Meu Nome Não é Johnny
- 2h 4min
The true story of João Guilherme Estrella ("Johnny"), a young middle-class bon vivant who became a big-time cocaine dealer in Rio de Janeiro in the early 1990s.The true story of João Guilherme Estrella ("Johnny"), a young middle-class bon vivant who became a big-time cocaine dealer in Rio de Janeiro in the early 1990s.The true story of João Guilherme Estrella ("Johnny"), a young middle-class bon vivant who became a big-time cocaine dealer in Rio de Janeiro in the early 1990s.
The "rise" of Estrella in the drug world is made to look sexy, cool, adventurous and a lot of fun, though it isn't exactly believable -- his drug connections are never satisfactorily explained, probably because it's still legally dangerous to dot all the "ii". Anyway, it's obvious the filmmakers aren't interested in "denouncing" Rio's drug business, but in audience adhesion and laughter: even Estrella's sojourn in prison and in the appalling mental institution are meant to be funny, instead of depressing and scary, and the long sequence of Estrella being harassed and blackmailed by two corrupt cops seems inspired by the antics of Abbott & Costello or Oscarito & Grande Otelo.
The film is totally centered around Selton Mello, who finds in the part of Estrella the perfect vehicle for his peculiar cinematic persona: ironic, funny, non-chalant, quick-spoken, Mello acts as if he's ad-libbing and is the right choice for this kind of role, though possibly with the wrong physique (it's hard to believe that a man who admittedly sniffed up to 100 grams of coke per week could look this chubby -- but the real Estrella IS chubby, at least nowadays). The rest of the cast varies from fine (veteran Eva Todor, Cássia Kiss, Orã Figueiredo, the lovely and talented Rafaella Mandelli), to insipid (clueless Cléo Pires, whose role is fortunately rather small), from weird (Júlia Lemmertz plays Selton Mello's mother!) to over the top (Flavio Bauraqui and Aramis Trindade overacting once again).
Mauro Lima's direction shows assuredness and objectivity -- he's not a technique freak but there are some exciting dolly shots -- though the film would certainly benefit from a bigger budget and longer schedule (there are sequences in Barcelona and Venice that seem made in a terrible hurry). Lima and producer Mariza Leão wrote the clever script aiming at young audiences used to sitcoms and comic strips; well, the jokes do work and the dialog is above TV average, though the tear-jerking trial scene is longish and maudlin.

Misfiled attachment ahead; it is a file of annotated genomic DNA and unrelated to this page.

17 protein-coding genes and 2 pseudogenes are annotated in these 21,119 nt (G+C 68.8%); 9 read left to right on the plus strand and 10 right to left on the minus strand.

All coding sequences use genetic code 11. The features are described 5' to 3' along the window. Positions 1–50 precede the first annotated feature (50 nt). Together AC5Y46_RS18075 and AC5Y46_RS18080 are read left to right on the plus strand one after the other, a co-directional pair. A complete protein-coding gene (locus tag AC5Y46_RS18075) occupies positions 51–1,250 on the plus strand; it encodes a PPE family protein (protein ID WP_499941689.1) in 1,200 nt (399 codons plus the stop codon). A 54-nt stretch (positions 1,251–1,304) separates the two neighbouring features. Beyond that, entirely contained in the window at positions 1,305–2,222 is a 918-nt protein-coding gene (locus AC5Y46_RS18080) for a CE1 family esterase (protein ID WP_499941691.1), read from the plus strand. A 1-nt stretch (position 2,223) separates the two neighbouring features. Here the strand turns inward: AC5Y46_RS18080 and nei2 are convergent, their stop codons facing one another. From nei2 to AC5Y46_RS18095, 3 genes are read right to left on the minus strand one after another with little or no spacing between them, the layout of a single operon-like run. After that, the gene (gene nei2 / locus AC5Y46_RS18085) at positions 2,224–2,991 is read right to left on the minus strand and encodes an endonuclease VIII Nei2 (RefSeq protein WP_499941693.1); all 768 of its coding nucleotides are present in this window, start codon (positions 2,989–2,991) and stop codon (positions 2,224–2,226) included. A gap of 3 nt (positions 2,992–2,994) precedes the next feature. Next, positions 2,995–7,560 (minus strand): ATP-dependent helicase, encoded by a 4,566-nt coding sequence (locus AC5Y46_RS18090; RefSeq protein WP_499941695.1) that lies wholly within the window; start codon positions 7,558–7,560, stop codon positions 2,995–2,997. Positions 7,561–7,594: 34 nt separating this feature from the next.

There are big issues that the film doesn't really want to discuss, like the fact that Estrella could play for laughs because, being white and middle-class, he knew he would come out alive and free from his failed drug-lord fantasy (whereas black and poor traffickers get dead or rot in prison). Or the fact that, though the film is being (mis)marketed as a "cautionary story" for teenagers who might be curious about experimenting with drugs, it's rather a "feel-good" drug movie that isn't really meant to warn or scare drug neophytes or anyone else, especially because of Selton Mello's "cool" demeanor and the happy-ending. On the contrary: I suspect many teenagers leave the theater with the idea that coke-snorting mustn't be all THAT bad (and we know, don't we, that coke has made its comeback). Despite the potentially violent and tragic overtones of the theme, the ultimate goal of the film is to be fun, cool and hip -- and that, "Johnny" undoubtedly succeeds.
PS: There's a final credit that states that João Guilherme Estrella is now drug-free and works as music producer, singer and composer, but don't scratch your head if you've never heard of him -- he's hardly famous. Following the film's big box-office results (2 million+ tickets sold), Brazilian EMI Music released Estrella's debut album as singer and composer, which was a big critical and commercial flop.
- Jan 9, 2008